3D images used in the present study
We used a workstation (AZE Ltd, Virtual Place Advance 300, Tokyo, Japan) to construct 3D images from MDCT images. This software offers a standardized analysis of 3D anatomy based on two-dimensional MDCT imaging with contrast media. Furthermore, gastric cancer patients were administered a vesicant to expand their stomach during the routine preoperative MDCT imaging. This approach revealed gastric wall tumors and the perigastric vascular arrangement in a 3D reconstructed image. A preoperative conference based on the 3D images enabled the 3D anatomic images to be shared with the surgical staff. Furthermore, the surgical team was able to view the preoperative 3D image on a large display during the actual surgery, enabling discussion of the critical points of the surgical procedure.
Classification of HA and LGV arrangement using 3D imaging
The correlation of the two groups was analyzed using the χ2 test or Fisher’s exact test as appropriate. Statistical analyses were performed using a statistical analysis software package (Version 21; IBM, Armonk, NY), and p values <0.05 were considered significant.
Without-3D (n = 42)
With-3D (n = 42)
Sex ratio (male:female)
23.3 ± 3.25
23.2 ± 3.38
ASA score (1–4)
2.05 ± 0.59
2.00 ± 0.61
Performance status (0–4)
0.21 ± 0.51
0.13 ± 0.45
Stage (UICC 7th)
IIA, IIB, IIC
IIIA, IIIB, IIIC
Type of surgeon
Classification of the HA and LGV
Type of the vessels arrangement
n = 42
The HA arrangement
1 (2.3 %)
8 (19 %)
29 (69 %)
4 (9.5 %)
The LGV arrangement
15 (36 %)
5 (12 %)
12 (29 %)
6 (14 %)
4 (9.5 %)
Regarding the HA arrangements according to the 3D images, 1 patient (2.3 %) was type I, 8 patients (19 %) were type II, 29 patients (69 %) were normal, and 4 patients (9.5 %) were type IV (other). As for the branching type of the LGV according to the 3D images, 15 patients (36 %) were type A, 5 patients (12 %) were type B, 12 patients (29 %) were type C, 6 patients (14 %) were type C, and 4 patients (9.5 %) were type E (other).
Without-3D (n = 42)
With-3D (n = 42)
Postoperative complications (≧Clavien grade III)
3 (7.1 %)
4 (9.5 %)
Operating time (minutes)
250 ± 55
264 ± 60
Intraoperative blood loss (g)
276 ± 430
157 ± 170
Length of postoperative hospital stay (days)
Correlating effect between patients’ obesity and 3D imaging on perioperative outcomes
There were no significant differences in the patient characteristics between the low-BMI and high-BMI groups (data not shown). In the high-BMI groups, a significant difference in intraoperative blood loss was observed between the with-3D (156 ± 135 g) and without-3D groups (351 ± 566 g) (p = 0.001). However, in the low-BMI groups, no significant difference in intraoperative blood loss was observed between the with-3D (123 ± 111 g) and without-3D groups (139 ± 115 g) (p = 0.153).
BMI depended perioperative analysis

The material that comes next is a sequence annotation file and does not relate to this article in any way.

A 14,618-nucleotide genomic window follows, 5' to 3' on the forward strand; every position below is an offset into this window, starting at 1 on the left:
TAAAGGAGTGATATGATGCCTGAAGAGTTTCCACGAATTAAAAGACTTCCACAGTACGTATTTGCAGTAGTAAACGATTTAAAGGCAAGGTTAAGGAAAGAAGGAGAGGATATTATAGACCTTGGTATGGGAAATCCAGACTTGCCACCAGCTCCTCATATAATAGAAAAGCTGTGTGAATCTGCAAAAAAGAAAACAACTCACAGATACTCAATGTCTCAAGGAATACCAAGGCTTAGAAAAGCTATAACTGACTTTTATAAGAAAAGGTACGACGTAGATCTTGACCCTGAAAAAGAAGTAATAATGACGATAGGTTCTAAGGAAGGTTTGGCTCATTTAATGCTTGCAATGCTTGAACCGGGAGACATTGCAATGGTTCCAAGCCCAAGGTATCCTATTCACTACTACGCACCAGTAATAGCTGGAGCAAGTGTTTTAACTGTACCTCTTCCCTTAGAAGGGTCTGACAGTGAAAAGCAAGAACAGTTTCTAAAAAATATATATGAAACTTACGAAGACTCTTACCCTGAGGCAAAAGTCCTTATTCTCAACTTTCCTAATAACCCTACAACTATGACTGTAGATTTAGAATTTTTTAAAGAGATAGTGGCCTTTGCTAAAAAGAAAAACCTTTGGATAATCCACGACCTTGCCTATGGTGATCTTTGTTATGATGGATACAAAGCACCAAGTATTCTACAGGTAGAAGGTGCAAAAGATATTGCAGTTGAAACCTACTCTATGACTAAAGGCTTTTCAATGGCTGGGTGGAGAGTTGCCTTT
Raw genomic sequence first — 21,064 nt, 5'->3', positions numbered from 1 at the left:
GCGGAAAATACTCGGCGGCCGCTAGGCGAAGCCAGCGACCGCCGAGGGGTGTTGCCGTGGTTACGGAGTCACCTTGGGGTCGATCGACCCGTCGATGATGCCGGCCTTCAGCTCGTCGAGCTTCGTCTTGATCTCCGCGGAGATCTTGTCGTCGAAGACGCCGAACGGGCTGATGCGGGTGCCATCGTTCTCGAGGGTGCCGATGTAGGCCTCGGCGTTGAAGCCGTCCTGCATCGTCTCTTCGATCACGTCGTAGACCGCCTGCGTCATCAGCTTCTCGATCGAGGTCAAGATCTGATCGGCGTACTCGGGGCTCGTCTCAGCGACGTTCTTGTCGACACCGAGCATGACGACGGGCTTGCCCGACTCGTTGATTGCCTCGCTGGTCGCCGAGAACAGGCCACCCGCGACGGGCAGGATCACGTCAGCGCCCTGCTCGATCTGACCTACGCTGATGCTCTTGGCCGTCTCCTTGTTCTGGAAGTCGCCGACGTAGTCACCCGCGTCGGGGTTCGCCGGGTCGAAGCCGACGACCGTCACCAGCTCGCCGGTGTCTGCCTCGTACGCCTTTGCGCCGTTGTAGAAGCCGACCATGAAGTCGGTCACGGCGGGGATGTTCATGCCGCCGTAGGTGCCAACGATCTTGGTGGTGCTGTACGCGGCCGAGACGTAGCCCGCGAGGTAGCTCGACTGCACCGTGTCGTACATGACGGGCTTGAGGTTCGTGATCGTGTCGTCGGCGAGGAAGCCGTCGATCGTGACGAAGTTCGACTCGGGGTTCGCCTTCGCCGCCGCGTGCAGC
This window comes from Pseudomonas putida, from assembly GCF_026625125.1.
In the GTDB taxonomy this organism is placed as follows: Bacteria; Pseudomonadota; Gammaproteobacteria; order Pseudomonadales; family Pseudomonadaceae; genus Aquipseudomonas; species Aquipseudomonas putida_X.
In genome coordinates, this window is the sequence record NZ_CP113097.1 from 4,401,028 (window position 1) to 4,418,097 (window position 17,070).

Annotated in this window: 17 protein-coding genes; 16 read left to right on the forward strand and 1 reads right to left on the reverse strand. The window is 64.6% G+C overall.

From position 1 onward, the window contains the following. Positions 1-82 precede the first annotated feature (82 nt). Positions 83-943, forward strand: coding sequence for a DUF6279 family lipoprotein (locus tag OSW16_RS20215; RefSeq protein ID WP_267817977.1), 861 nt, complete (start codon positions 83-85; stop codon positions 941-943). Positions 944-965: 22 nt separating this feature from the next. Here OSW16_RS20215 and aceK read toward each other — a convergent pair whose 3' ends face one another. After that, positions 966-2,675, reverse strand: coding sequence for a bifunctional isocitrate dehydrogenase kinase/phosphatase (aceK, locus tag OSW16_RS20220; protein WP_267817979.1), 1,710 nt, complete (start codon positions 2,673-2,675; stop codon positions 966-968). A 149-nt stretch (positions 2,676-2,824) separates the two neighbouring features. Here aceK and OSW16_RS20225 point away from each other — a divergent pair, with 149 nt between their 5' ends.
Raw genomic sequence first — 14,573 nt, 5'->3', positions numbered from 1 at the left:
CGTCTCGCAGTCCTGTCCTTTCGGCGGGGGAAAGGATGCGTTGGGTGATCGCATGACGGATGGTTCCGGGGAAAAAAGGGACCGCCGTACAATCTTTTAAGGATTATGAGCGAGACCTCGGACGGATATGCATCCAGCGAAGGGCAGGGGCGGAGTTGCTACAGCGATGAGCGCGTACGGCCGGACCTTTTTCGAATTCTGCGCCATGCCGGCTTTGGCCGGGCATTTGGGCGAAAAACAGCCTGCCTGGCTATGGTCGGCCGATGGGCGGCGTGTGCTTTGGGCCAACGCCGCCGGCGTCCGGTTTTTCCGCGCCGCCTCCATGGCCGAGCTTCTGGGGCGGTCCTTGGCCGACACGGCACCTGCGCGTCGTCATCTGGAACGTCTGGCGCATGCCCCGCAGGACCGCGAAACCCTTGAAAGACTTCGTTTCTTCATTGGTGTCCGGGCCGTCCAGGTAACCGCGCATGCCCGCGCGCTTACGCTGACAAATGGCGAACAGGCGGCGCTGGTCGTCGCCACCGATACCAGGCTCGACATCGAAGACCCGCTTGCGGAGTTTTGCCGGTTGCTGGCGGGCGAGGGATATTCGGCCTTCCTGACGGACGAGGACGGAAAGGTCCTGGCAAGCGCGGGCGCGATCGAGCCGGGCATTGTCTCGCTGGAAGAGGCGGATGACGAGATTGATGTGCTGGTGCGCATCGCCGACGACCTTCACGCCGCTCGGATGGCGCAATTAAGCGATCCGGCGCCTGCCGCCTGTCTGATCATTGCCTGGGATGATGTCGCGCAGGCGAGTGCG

Low-BMI (n = 40)
High-BMI (n = 44)
Without-3D (n = 20)
With-3D (n = 20)
Without-3D (n = 22)
With-3D (n = 22)
Postoperative complications (≧Clavien grade III)
Operating time (minutes)
234 ± 49
254 ± 73
265 ± 58
271 ± 42
Intraoperative blood loss (g)
139 ± 115
123 ± 111
351 ± 566
156 ± 135
Length of postoperative hospital stay (days)
Preoperative anatomical 3D imaging facilitated the classification of the HA and LGV branching patterns and revealed the relative positions of the gastric tumors, HA, and LGV during gastric surgery. These findings were helpful and allowed the anatomical images to be shared with surgical staff to promote a safe gastric surgery.
In 1994, laparoscopy-assisted surgery was developed for the treatment of gastric cancer in Japan. Laparoscopy-assisted surgery is an attractive approach due to its capacity to improve the quality of life of people with gastric cancer (Kitano et al. 1994; Azagra et al. 1999; Uyama et al. 1999; Matsuki et al. 2004). Laparoscopy-assisted distal gastrectomy is less invasive than open surgery. However, one disadvantage of laparoscopy-assisted distal gastrectomy is that it is difficult to obtain an anatomical image of the entire lesion. In addition, using this approach, we could not manipulate the lesion directly. For these reasons, a relatively long intraoperative time is required to identify the origins of arteries and veins, and the specific anatomy of the vasculature varies greatly from case to case (Azagra et al. 1999). To solve these problems, we applied 3D imaging during gastric surgery, including laparoscopy-assisted distal gastrectomy. The reconstructed 3D image could be easily observed from any angle. If the direction of the laparoscope observing abdominal organs is predicted, a 3D image can be reconstructed as the laparoscope’s field of view (Takiguchi et al. 2004; Uyama et al. 1999).
When systemic regional lymphadenectomy (classification 12a) in the hepatoduodenal ligament is performed, the hepatic artery should be precisely identified. Referring to our classification, the 1000 patients in Jonathan’s study could be reclassified as 106 (10 %) type I, 97 (9.7 %) type II, 757 (75 %) normal type and 38 (3.8 %) other patients (Hiatt et al. 1994). Similarly, the 604 patients in Koops’ study could be reclassified as 72 (12 %) type I, 26 (4.3 %) type II, 477 (79 %) type III and 29 (4.8 %) other patients (Koops et al. 2004). These previous reports classified the hepatic artery pattern using angiography. The present study classified hepatic artery patterns as our original four types without using angiography. We assumed that our reconstructed 3D imaging technique is less invasive for patients.